John Fogerty is a living legend and one of the greatest American songwriters of all-time. Fogerty’s music career began in the late 1950s but he didn’t rise to worldwide stardom until the sixties when he fronted the rock band Creedence Clearwater Revival. Fogerty went solo in 1973 but continued his practice of writing meaningful and impactful songs.
Fogerty is a member of the Rock and Roll Hall of Fame and the Songwriters Hall of Fame. Rolling Stone magazine ranks him as the 40th greatest guitarist of all-time and the 72nd greatest singer of all-time. Fogerty plays a raw brand of roots rock that’s greatly influenced by country and the blues.
“Proud Mary” *
“Born on the Bayou” *
“Green River” *
“Down on the Corner” *
“Fortunate Son” *
"Run Through the Jungle" *
"Lookin' Out My Back Door" *
"Have You Ever Seen the Rain?" *
“Rockin’ All Over The World”
"The Old Man Down the Road"
* With Creedence Clearwater Revival
John Fogerty and his older brother Tom formed a band in the late 1950s called Tommy Fogerty and the Blue Velvets. They later changed to The Golliwogs. Under that name they released a couple singles that failed to garner much attention.
In 1967, after Fogerty was discharged from the army, the band changed their name to Creedence Clearwater Revival. It was also around this time that Fogerty traded places with his brother and became the band’s front man.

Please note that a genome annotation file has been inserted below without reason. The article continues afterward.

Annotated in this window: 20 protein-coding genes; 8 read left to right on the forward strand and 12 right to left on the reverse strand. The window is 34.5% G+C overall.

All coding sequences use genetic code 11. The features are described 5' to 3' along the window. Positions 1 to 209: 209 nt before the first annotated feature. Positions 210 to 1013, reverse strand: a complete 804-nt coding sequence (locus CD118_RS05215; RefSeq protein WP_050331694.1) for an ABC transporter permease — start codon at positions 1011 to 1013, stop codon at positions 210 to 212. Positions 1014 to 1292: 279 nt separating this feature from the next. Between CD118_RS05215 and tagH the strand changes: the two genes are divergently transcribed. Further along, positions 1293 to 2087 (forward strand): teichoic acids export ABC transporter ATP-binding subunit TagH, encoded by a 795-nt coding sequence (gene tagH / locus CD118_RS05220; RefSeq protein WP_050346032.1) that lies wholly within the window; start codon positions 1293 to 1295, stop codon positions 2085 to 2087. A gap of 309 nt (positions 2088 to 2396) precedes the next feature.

Creedence Clearwater Revival saw their first album drop in 1968 and disbanded in 1972. During that time they released seven studio albums. The band broke up in large part because Fogerty was difficult to worth with.
Besides Tom Fogerty’s wedding, CCR never reunited. When they were inducted into the Rock and Roll Hall of Fame, Fogerty refused to play with his former bandmates.
In 1990, Tom Fogerty died of AIDS. Later in the same year, a grieving John visited the gravesite of Robert Johnson. These two events inspired John Fogerty to start playing CCR songs in concerts. Apart from a few special concerts, Fogerty refused to play selections from his old Creedence Clearwater Revival days.
In 1985, Fogerty released the album Centerfield which included the track “Zanz Kant Danz.” The song was about a pig that couldn’t dance but will steal your money. “Zanz” is a reference to Saul Zaentz, former boss of Fantasy Records, the company that screwed Fogerty out of millions of dollars of royalties. Zaentz sued and Fogerty changed the name of the song to “Vanz Kant Danz.”
The same company that Saul Zaentz owned also sued Fogerty for plagiarism. The company claims Fogerty’s “The Old Man Down The Road” ripped off “Run Through the Jungle,” a song from his CCR days. Fogerty not only proved they were different songs but countersued for lawyer fees. The case went all the way to the U.S. Supreme Court.